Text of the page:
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Beautiful scenery sets the stage for northern Alabama adventures

Published: Mar/Apr 2003

Ivy Green in Tuscumbia is the birthplace of Helen Keller. It features many original furnishings. /North Alabama Tourism Association
If you have ever seen a tapestry, you have some idea what to expect in Alabama’s 16 northern counties. This place is like a picture created with threads and colors, weavings and artistry. Together, they form a masterful work of art.

The natural wonders within this 100-mile radius were contributed by Mother Nature who flung down caves and caverns, mountain laurels and honeysuckle, waterfalls and rivers, fish and wildlife. Tall trees and sprawling lakes also are here along with state parks, Bankhead National Forest and Little River Canyon.

With the background painted by a benevolent Mother Nature, man came along and enhanced the tapestry, carving in walking trails, establishing a wildlife refuge, planting botanical gardens, constructing covered bridges and engineering boats to traverse waterways.

To unravel these threads, visitors can head out on walking or driving tours or survey the waters aboard riverboats–the Free State Lady in Winston County or Alabama Princess in Gadsden. Some have discovered the affordable escape at Goose Pond Colony, an expansive municipal park with golf, camping, cottages, pool, boat launch and marina.

Man was kind and gentle when he adopted these lands filled with rushing streams and massive trees. He added, but did not detract. In the 1970s Decatur became the nation’s first place to have a wave pool. Before that decade, men toiled in Huntsville to fulfill the nation’s role in a space program remembered today at the U.S. Space and Rocket Center.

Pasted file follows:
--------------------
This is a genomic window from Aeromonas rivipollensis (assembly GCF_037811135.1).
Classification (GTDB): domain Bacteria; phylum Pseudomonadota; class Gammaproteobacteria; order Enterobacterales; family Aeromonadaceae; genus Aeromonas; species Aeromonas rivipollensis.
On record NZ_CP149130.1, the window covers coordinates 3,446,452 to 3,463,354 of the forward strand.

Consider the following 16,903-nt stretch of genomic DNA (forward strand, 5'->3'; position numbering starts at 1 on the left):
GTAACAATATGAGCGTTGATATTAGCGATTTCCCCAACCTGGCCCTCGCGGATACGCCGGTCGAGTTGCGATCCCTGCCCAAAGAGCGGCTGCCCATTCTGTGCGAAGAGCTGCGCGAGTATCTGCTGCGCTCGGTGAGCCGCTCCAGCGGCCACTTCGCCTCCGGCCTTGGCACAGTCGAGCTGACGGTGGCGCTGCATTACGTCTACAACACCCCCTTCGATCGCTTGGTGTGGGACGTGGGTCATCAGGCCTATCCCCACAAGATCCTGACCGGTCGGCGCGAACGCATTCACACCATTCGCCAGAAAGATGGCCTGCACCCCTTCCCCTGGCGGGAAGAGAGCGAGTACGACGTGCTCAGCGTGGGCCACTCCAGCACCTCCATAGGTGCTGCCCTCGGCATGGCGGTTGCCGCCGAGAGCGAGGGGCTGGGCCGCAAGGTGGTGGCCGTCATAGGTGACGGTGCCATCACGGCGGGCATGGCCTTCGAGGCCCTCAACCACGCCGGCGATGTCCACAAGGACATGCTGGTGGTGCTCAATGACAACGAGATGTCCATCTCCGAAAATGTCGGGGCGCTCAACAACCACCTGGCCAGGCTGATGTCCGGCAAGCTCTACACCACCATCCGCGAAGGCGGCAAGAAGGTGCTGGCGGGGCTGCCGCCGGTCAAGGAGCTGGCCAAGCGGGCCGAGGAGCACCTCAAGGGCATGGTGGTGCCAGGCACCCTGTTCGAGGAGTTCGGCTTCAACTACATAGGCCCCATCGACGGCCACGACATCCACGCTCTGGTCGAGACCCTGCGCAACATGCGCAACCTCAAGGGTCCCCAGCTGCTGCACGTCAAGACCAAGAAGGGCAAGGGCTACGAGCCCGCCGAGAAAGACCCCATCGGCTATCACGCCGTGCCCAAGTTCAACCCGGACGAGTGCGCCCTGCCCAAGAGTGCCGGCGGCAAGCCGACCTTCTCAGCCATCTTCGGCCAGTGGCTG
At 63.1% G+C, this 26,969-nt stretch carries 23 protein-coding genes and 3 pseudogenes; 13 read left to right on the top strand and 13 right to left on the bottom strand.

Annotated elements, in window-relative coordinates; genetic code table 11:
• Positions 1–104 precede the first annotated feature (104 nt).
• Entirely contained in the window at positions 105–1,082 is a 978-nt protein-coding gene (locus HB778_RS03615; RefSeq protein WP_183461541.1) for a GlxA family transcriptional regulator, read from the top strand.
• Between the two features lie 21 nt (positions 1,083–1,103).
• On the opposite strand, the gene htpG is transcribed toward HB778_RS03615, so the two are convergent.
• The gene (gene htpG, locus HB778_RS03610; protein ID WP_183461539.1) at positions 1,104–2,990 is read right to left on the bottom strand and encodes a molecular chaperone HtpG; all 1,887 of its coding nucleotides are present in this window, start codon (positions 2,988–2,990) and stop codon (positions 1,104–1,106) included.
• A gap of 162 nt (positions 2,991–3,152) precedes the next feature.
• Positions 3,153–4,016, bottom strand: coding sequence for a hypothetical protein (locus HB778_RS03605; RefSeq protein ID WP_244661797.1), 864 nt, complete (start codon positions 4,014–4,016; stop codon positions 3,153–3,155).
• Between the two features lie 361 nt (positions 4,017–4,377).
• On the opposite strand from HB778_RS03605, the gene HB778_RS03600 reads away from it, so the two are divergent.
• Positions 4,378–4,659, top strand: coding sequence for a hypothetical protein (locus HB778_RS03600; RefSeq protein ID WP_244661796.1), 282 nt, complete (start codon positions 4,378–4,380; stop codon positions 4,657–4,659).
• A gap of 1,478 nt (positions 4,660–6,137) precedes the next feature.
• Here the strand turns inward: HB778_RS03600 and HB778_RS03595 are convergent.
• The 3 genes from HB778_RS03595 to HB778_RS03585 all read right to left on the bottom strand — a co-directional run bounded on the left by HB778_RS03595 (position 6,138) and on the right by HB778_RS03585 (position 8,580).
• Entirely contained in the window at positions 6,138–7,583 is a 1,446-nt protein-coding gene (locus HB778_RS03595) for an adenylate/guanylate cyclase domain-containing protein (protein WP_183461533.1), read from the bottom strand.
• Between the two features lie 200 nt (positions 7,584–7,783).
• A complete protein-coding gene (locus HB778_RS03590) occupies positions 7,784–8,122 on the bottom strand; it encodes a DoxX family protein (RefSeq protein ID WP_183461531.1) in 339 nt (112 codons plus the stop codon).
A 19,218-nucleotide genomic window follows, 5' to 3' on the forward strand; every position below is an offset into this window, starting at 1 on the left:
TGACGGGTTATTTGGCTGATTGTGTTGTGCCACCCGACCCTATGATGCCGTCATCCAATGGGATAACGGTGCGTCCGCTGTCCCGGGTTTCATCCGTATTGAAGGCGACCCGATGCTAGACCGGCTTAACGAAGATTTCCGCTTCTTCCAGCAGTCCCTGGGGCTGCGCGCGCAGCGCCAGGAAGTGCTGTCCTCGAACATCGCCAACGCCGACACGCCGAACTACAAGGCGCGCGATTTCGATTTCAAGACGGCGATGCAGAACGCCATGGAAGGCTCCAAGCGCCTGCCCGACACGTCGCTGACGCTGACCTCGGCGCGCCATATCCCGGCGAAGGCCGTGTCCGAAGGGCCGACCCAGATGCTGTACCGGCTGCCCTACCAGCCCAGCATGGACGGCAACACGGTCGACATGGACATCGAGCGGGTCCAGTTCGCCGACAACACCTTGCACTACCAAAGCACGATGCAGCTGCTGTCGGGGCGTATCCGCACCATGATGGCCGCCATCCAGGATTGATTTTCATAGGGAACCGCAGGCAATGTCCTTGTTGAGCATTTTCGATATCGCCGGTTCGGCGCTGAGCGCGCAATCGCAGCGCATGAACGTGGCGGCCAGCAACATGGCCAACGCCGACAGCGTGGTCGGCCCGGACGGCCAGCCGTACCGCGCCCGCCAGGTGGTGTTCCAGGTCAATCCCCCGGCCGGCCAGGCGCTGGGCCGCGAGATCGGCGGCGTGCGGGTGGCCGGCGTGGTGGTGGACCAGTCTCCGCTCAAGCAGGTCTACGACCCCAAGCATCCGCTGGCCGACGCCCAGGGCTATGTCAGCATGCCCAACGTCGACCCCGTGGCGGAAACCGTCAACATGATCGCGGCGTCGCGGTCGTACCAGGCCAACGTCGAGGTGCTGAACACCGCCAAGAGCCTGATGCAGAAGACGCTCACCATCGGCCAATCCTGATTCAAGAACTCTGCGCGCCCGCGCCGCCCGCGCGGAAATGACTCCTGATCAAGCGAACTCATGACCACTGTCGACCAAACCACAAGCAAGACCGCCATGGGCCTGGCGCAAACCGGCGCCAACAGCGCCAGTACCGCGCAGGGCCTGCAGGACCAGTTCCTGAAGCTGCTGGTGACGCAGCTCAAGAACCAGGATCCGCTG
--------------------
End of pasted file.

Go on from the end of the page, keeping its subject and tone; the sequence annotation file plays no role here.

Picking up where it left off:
With the tapestry in place, people were quick to discover the joys of fishing, golfing, boating and hiking. At Russell Cave, the state’s only national monument, there are clues hinting at inhabitants who lived and worked here thousands of years ago.

Once people came, it was just a matter of time before some distinguished themselves, leaving legacies. North Alabama is the birthplace of Helen Keller, a deaf and blind woman who earned a college degree and championed the cause of others with similar challenges. Born here also were blues great W.C. Handy, Confederate Gen. Joe Wheeler, and track star Jesse Owens.

The state’s early years are remembered today in Huntsville, where Alabama Constitution Village, a living history museum, shows what life was like when Alabama's statehood was bestowed. Where nature leaves off, man intervenes in this segment of the state where there are more than 100 attractions including art galleries, museums, indoor stages and outdoor amphitheaters. There’s also plenty of great music showcased at the Alabama Music Hall of Fame and other places.

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